Length: 135 minutes / 2.25 hours
After the success of Greta Gerwig’s debut film, Lady Bird (2017), I was pleased to find her directing again with a tried and true classic, Little Women (2019). This movie isn’t new or its content original by any means (this is the seventh film adaptation after all). However, Gerwig has managed to give it a poignancy and relevance to today’s issues while still maintaining an apparent loyalty to the period. It probably helped that Gerwig had tons of acting talent along for this film, including collaborators from her last film: Saoirse Ronan and Timothée Chalamet. In the end, I found this to be perhaps my most favorite adaptation of this classic piece of literature.
Where Gerwig shines in this film is her ability to use flashbacks and dueling timelines to show the contrast and growth of the characters in stark moments of brilliance. My one qualm is that this technique was perhaps used a little too liberally, which meant I lost track of which timeline was which a few times. Otherwise, the moments that paralleled the lives of these four girls from Massachusetts were played to maximum effect and done with cinematic artistry that should make this version the standard.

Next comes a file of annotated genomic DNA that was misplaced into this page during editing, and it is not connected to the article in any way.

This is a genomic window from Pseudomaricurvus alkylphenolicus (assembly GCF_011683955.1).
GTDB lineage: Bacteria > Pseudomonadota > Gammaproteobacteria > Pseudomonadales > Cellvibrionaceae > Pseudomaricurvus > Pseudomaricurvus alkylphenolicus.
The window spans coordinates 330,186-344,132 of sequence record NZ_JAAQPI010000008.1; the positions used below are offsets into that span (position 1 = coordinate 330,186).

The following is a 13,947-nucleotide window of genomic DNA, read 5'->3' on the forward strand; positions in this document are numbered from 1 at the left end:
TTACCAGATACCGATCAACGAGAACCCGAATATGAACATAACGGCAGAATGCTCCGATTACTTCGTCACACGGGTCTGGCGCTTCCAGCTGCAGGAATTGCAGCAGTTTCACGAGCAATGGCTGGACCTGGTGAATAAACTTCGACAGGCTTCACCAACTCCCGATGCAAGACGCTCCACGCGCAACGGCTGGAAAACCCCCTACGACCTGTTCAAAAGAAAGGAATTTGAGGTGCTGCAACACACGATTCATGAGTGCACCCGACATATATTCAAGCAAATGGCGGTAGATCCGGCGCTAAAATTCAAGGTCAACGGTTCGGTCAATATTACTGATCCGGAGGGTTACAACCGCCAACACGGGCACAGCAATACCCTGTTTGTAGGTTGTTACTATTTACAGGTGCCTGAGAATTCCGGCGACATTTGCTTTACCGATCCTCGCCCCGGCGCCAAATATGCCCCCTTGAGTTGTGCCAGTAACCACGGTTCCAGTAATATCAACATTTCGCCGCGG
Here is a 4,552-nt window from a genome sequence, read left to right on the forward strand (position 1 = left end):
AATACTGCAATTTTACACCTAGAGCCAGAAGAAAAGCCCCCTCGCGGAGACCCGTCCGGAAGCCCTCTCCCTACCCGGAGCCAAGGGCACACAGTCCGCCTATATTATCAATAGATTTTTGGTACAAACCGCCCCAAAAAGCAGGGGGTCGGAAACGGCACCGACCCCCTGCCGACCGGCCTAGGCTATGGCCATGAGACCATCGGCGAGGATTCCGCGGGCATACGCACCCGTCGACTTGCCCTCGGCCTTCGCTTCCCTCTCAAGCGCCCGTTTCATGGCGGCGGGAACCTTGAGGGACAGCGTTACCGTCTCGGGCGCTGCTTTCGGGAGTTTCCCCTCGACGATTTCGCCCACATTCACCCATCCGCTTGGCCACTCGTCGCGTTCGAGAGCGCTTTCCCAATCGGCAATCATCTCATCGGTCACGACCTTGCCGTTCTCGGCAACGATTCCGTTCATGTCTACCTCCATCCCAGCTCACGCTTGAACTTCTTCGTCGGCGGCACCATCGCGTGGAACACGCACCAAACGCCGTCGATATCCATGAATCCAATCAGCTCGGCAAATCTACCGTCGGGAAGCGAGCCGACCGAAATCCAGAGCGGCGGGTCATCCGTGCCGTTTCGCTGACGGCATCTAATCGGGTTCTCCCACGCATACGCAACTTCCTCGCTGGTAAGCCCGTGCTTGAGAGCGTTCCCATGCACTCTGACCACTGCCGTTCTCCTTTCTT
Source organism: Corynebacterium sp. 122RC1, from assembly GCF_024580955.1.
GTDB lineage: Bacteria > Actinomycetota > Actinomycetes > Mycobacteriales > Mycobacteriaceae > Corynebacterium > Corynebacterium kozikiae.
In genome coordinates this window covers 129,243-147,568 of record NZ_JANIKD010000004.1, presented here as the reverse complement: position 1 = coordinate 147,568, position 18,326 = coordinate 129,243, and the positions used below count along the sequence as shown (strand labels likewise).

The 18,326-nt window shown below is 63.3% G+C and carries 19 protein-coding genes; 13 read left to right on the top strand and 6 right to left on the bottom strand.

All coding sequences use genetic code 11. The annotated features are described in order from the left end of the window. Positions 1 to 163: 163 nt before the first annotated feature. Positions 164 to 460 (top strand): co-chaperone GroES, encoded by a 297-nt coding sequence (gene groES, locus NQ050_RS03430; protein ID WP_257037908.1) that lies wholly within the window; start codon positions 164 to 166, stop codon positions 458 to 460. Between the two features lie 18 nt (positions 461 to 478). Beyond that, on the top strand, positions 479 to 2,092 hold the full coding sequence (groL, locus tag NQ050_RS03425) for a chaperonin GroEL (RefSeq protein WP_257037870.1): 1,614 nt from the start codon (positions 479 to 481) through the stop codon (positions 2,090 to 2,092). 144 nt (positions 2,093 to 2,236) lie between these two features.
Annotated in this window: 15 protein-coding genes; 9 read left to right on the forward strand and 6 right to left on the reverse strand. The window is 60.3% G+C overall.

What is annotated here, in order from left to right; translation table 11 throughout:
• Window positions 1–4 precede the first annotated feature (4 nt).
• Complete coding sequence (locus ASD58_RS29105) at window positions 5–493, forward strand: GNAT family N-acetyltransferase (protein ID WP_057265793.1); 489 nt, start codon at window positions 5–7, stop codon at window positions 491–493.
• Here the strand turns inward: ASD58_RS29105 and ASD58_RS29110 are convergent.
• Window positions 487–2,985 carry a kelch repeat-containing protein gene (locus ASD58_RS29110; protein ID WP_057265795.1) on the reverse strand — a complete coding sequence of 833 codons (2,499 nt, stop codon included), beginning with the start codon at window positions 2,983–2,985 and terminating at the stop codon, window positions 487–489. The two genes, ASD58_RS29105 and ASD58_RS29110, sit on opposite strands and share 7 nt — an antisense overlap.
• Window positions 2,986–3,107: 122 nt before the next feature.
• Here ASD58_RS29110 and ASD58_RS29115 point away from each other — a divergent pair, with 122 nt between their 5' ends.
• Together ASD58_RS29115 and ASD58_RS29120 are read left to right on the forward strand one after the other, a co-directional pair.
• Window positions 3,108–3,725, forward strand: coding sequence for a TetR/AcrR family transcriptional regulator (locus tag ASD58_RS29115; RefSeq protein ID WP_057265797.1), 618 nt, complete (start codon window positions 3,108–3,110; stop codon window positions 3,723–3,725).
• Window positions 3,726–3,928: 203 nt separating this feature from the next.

I also appreciated the slight meta nature of the framing of the story, the superb classical music, and the beautiful set design. Still, it all pales in comparison to the actors. Aside from the ones already mentioned, there were standout performances by Florence Pugh (my favorite), Laura Dern, Emma Watson, Chris Cooper, and Meryl Streep (doing what Meryl Streep does). The best moments are the soliloquies about how successful writing isn’t necessarily good writing, the economics of marriage, and the struggle to be an independent woman when it’s also necessary to be wanted and loved by someone else.
Greta Gerwig proving she’s a master director, I give Little Women 4.5 stars out of 5.